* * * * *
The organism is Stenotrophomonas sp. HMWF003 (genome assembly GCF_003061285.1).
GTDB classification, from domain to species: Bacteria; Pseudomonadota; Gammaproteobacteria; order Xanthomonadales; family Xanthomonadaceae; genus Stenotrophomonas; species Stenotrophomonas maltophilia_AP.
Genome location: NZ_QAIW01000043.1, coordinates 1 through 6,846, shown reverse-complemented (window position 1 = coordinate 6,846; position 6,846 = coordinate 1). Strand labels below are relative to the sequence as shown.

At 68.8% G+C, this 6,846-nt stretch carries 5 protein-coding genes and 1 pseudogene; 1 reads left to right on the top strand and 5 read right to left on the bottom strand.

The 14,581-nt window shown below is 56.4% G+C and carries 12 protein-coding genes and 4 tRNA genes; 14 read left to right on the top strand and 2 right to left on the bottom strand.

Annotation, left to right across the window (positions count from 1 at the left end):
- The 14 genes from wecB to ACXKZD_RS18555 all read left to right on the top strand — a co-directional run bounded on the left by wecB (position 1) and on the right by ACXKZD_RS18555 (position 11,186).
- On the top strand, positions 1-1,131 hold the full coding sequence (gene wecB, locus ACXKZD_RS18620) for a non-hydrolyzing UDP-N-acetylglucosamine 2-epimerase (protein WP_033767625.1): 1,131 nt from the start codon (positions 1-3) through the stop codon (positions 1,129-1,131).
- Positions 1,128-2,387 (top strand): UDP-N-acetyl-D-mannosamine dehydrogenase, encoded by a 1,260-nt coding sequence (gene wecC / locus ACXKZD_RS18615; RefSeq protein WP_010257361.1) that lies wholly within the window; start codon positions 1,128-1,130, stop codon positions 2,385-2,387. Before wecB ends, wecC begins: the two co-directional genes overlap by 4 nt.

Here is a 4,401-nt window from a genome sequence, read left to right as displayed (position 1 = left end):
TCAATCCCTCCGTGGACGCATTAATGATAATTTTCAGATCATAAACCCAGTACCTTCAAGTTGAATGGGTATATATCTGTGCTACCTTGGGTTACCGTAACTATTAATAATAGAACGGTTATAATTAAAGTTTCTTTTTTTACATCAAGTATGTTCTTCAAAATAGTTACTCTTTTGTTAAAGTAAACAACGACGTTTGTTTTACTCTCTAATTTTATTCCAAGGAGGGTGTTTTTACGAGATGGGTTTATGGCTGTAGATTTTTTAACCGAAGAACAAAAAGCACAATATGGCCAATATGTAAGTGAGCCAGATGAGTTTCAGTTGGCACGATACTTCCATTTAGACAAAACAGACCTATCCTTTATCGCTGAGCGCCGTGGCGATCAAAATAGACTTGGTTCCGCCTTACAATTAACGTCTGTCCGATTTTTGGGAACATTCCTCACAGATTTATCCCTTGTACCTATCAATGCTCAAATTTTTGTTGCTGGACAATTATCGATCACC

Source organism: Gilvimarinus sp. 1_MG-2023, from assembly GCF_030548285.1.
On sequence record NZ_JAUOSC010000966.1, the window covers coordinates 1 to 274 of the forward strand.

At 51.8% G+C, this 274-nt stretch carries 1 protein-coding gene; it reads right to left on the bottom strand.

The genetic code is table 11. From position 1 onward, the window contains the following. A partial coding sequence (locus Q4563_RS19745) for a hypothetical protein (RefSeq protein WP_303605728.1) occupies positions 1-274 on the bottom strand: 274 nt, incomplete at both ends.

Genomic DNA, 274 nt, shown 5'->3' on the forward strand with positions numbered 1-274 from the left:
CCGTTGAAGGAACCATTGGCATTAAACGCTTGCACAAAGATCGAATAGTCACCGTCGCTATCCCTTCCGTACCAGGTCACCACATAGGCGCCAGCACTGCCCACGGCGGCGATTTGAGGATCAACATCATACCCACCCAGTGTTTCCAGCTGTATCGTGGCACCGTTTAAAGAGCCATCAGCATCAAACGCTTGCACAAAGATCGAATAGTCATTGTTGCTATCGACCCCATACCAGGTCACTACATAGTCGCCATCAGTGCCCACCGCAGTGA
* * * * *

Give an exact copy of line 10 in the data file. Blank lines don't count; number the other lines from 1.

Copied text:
Here is a 4,401-nt window from a genome sequence, read left to right as displayed (position 1 = left end):